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Mohammed Ezzideen Yakuba Writes Letter To My Enterochromaffin Cells

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My dear enterochromaffin cells,

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It’s me, Ezzideen, the bearer of the gastrointestinal tract in which you reside. With a grieving heart, I write to you this letter, fully aware of the fact that you don’t have the capabilities to read [and write]. So, I don’t expect you to either read or reply me. That notwithstanding, kindly indulge me for a moment to offload all the purgatories your inactions have caused me over the past few weeks. If nothing at all, I’ll find solace in that.

When God, The Omniscient, created me, He knew from the get-go that as a human, I am prone to being jaded or worn-out after a long day’s work. Therefore, He thought of giving me something that would revitalize me when I am tired.

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Given the above, He gave you a place of shelter in my GIT not for the fun of it, but for you to produce enough serotonin – or, if you like, 5-hydroxytryptamine – which would, inter alia, regulate my sleep-wakefulness cycle. In plain words, you are supposed to produce that which would, directly or indirectly, put me to sleep.

However, judging from the fact that over the past few weeks I struggle before I’m able to sleep after a laborious day, I am beginning to think that you are not executing your functions well. It looks like you are regulating my wakefulness and dysregulating my sleepiness.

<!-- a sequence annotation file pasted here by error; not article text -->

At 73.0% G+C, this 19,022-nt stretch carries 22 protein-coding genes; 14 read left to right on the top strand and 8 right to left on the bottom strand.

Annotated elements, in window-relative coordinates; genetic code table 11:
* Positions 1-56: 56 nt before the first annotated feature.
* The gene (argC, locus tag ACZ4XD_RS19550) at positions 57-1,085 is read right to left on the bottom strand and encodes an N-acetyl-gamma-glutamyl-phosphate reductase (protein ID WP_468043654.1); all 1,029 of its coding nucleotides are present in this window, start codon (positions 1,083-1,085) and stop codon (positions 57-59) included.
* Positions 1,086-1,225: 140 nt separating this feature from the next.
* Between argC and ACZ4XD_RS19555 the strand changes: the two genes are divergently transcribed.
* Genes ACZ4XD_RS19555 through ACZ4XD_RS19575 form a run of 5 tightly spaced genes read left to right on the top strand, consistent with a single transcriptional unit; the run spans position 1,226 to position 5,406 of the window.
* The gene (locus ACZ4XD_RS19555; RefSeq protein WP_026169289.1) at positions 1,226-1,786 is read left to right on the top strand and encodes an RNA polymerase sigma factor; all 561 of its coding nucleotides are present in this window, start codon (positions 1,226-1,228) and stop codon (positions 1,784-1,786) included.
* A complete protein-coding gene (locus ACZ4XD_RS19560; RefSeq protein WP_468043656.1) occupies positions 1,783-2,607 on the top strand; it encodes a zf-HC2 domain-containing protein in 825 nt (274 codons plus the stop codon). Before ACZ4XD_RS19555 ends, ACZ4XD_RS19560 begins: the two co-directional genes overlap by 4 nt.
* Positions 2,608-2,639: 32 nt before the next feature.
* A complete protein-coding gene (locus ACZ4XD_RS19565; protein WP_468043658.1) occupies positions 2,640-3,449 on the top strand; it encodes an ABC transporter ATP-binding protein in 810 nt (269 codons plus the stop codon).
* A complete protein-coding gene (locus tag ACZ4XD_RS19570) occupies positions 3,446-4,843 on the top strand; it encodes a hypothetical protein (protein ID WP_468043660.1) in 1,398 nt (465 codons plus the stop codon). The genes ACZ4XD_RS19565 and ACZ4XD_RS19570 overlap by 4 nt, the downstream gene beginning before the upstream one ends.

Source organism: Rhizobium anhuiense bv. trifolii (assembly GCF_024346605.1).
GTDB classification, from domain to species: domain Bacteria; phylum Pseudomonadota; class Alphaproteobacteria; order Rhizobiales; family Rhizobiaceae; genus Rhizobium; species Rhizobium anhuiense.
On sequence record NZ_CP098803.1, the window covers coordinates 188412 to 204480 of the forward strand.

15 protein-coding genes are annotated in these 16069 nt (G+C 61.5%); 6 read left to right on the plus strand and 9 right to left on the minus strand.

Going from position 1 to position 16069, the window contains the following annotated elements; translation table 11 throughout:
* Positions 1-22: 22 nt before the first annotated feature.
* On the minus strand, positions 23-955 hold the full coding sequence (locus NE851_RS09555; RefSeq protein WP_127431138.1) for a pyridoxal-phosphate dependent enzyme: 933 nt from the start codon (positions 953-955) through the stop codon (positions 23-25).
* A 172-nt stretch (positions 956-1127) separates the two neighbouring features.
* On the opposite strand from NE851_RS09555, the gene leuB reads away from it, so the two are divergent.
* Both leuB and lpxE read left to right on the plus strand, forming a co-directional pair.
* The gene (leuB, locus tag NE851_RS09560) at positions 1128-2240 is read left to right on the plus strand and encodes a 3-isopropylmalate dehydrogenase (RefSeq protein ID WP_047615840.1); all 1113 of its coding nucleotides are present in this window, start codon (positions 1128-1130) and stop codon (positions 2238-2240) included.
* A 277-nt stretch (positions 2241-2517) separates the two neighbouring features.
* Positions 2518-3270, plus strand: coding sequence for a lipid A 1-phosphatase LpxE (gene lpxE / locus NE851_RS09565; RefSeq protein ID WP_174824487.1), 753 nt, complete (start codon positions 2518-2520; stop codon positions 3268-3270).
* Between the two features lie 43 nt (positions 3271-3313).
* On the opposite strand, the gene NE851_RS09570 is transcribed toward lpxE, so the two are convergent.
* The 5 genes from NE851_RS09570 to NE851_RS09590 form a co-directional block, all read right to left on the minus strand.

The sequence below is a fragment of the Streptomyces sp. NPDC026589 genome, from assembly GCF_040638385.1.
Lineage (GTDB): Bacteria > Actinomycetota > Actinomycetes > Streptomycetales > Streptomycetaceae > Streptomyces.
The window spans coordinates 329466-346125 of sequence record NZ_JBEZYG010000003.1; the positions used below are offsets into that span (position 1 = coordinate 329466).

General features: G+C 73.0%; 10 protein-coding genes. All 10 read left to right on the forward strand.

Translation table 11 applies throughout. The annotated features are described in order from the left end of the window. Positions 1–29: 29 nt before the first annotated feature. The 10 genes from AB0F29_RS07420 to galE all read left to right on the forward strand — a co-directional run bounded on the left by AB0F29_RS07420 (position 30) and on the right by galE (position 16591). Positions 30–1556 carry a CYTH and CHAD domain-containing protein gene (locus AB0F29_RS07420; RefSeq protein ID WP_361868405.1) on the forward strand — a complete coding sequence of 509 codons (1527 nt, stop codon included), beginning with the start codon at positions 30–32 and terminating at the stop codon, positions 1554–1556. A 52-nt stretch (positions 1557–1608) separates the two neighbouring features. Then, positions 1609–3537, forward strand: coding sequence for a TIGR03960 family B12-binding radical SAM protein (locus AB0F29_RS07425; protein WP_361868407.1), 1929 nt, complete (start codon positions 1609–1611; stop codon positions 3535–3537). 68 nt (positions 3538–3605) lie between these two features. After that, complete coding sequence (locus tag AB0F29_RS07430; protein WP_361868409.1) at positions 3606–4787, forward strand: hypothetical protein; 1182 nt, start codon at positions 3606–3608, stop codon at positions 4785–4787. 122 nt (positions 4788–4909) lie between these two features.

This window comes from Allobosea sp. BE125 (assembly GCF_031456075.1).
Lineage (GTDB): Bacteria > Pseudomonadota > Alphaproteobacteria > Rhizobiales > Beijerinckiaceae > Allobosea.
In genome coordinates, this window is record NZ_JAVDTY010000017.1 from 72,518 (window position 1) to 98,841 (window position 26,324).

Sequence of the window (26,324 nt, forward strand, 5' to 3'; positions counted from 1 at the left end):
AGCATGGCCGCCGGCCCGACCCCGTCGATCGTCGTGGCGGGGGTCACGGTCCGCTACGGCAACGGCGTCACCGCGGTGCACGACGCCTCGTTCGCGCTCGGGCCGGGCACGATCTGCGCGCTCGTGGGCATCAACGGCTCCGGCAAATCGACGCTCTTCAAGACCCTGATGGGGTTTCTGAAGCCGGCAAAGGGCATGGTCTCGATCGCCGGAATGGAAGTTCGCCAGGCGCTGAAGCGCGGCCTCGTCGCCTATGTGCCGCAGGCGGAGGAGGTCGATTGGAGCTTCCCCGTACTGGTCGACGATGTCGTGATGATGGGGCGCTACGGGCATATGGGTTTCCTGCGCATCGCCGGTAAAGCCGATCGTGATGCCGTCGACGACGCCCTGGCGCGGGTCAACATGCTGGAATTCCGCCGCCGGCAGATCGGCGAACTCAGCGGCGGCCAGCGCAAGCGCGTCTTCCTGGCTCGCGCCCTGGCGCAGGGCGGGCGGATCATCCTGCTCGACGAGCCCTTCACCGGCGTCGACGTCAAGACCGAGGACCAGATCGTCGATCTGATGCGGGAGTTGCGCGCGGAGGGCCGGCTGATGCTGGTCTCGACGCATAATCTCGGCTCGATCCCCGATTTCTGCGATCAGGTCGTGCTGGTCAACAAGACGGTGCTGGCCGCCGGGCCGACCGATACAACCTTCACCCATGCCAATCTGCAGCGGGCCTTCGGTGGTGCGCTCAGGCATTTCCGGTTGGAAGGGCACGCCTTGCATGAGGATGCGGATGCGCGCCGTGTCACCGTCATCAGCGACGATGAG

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But, before I launch an attack on you, let me ask you some questions. If you provide me with convincing answers, I will not hesitate to bow my head down in shame, simply on account that I have hastened to judge you based on mere preemption.

The questions are as follows:

Is it that I am not taking enough tryptophan-rich foods to provide you with the substrate to make enough serotonin? Or is that the enzymes tryptophan hydroxylase and non-specific decarboxylases are failing to catalyze the reactions that would lead to the production of serotonin by you? Or is it the cells of my Central Nervous System (hypothalamus and midbrain) that are unable to take up the serotonin you produce? Or is it the M-receptors in my nervous tissue cells that are not functioning well enough to transduce the signals the serotonin you produce sends them? Or have those receptors been blocked by morphine, atropine or cocaine, or by any antagonist like an ergotamine?

I have a lot more questions to ask; but, let me hold on for a while until you answer the aforelisted ones, which I know is a remote possibility.

While I wait for a response that would never come, I am planning on writing to mast cells and basophils, too. They also seem to be downregulating my sleep, indirectly. So, if you happen to chance upon them, relay my message to them.

Yours faithfully,
Ezzideen .

GodInMedicine. 🥰🙇‍♂️🙏

Author: Mohammed Ezzideen Yakub (UHAS MEDICAL SCHOOL

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